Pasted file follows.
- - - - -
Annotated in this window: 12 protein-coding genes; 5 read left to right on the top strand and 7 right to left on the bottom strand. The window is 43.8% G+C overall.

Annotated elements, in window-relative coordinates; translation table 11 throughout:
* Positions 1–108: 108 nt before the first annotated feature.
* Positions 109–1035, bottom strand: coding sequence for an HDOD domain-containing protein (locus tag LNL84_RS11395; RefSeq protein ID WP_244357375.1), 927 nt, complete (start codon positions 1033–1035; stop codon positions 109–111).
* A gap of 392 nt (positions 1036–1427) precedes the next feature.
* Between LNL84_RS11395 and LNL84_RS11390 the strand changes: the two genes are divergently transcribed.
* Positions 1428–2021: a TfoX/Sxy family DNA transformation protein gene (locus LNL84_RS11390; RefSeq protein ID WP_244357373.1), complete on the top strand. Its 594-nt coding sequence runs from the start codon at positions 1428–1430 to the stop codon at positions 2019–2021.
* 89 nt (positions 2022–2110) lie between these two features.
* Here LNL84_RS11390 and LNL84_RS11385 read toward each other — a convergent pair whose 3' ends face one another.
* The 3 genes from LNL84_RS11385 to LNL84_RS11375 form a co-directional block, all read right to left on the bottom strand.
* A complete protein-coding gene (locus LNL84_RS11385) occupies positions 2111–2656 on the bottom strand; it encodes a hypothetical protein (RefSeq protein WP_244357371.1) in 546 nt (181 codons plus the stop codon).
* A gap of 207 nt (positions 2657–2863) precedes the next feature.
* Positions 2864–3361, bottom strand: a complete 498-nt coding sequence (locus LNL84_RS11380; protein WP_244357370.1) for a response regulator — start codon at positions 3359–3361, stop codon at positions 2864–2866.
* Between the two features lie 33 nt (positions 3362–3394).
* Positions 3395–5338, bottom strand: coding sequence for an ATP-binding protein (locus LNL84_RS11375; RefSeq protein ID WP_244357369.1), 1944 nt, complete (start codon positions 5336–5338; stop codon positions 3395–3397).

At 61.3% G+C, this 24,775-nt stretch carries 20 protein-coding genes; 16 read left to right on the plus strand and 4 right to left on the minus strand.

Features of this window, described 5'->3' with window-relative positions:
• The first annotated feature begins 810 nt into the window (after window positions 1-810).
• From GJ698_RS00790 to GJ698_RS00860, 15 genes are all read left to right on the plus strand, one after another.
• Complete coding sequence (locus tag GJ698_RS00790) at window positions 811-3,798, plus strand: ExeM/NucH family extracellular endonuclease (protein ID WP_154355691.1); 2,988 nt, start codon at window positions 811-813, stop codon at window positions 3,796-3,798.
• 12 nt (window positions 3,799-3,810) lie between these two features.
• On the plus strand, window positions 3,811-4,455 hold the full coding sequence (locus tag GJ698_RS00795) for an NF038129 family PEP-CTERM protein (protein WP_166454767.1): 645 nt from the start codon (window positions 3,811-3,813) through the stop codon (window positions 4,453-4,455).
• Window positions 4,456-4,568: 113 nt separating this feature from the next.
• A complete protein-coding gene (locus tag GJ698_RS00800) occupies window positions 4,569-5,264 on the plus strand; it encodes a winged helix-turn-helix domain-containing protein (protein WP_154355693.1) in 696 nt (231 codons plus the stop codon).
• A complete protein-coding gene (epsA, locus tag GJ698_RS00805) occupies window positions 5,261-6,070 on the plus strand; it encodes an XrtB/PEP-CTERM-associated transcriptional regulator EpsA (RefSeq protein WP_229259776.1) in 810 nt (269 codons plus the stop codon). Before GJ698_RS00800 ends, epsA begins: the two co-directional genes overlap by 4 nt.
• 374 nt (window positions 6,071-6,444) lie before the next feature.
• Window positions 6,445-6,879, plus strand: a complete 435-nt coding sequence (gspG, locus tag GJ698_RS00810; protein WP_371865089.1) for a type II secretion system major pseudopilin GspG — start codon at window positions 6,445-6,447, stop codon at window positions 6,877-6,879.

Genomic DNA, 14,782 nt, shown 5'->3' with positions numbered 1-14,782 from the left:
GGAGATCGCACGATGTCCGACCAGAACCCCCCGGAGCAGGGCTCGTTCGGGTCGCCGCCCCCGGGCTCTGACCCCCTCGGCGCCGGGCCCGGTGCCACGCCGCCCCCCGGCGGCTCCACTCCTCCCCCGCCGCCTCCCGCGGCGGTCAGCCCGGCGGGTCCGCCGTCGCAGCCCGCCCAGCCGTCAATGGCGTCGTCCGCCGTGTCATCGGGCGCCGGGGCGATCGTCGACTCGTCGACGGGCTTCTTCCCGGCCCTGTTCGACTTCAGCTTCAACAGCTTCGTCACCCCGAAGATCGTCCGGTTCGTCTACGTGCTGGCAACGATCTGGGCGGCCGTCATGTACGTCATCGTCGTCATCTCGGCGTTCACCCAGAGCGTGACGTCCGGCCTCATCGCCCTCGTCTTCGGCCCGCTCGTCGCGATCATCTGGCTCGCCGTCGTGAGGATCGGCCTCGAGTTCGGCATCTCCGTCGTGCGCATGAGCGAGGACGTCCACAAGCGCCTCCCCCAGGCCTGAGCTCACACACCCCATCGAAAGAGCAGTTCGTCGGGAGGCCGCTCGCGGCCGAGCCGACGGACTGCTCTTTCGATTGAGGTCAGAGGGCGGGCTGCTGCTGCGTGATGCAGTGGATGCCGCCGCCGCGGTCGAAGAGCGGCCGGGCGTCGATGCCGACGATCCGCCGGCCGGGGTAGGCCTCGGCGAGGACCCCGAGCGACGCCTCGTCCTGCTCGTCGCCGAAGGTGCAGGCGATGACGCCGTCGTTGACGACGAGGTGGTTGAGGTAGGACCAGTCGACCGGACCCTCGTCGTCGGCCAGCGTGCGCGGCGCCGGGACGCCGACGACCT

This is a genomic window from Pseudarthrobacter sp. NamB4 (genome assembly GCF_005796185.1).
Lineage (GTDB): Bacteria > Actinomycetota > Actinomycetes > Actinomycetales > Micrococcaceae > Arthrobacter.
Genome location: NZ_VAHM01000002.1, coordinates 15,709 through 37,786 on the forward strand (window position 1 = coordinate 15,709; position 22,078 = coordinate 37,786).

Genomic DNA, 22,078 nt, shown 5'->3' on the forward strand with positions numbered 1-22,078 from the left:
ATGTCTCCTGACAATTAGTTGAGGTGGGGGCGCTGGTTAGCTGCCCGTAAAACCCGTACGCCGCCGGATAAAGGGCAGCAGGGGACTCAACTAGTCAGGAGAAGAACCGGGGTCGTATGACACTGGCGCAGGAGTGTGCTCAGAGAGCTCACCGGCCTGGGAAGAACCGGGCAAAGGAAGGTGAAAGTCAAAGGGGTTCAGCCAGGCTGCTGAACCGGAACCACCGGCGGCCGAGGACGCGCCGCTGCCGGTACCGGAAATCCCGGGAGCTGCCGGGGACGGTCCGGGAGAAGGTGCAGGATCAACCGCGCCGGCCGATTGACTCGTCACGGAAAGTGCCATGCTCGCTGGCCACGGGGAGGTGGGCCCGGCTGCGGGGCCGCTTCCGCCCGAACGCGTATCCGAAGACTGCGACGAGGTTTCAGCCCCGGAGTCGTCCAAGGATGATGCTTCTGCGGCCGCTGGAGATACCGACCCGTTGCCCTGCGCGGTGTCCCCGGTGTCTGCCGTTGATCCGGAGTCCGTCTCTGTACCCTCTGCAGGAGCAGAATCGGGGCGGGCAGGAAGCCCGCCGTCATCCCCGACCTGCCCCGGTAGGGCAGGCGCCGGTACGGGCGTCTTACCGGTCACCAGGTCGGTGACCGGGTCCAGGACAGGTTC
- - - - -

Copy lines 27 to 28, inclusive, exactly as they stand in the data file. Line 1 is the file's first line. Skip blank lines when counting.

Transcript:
• Window positions 6,445-6,879, plus strand: a complete 435-nt coding sequence (gspG, locus tag GJ698_RS00810; protein WP_371865089.1) for a type II secretion system major pseudopilin GspG — start codon at window positions 6,445-6,447, stop codon at window positions 6,877-6,879.

Genomic DNA, 14,782 nt, shown 5'->3' with positions numbered 1-14,782 from the left: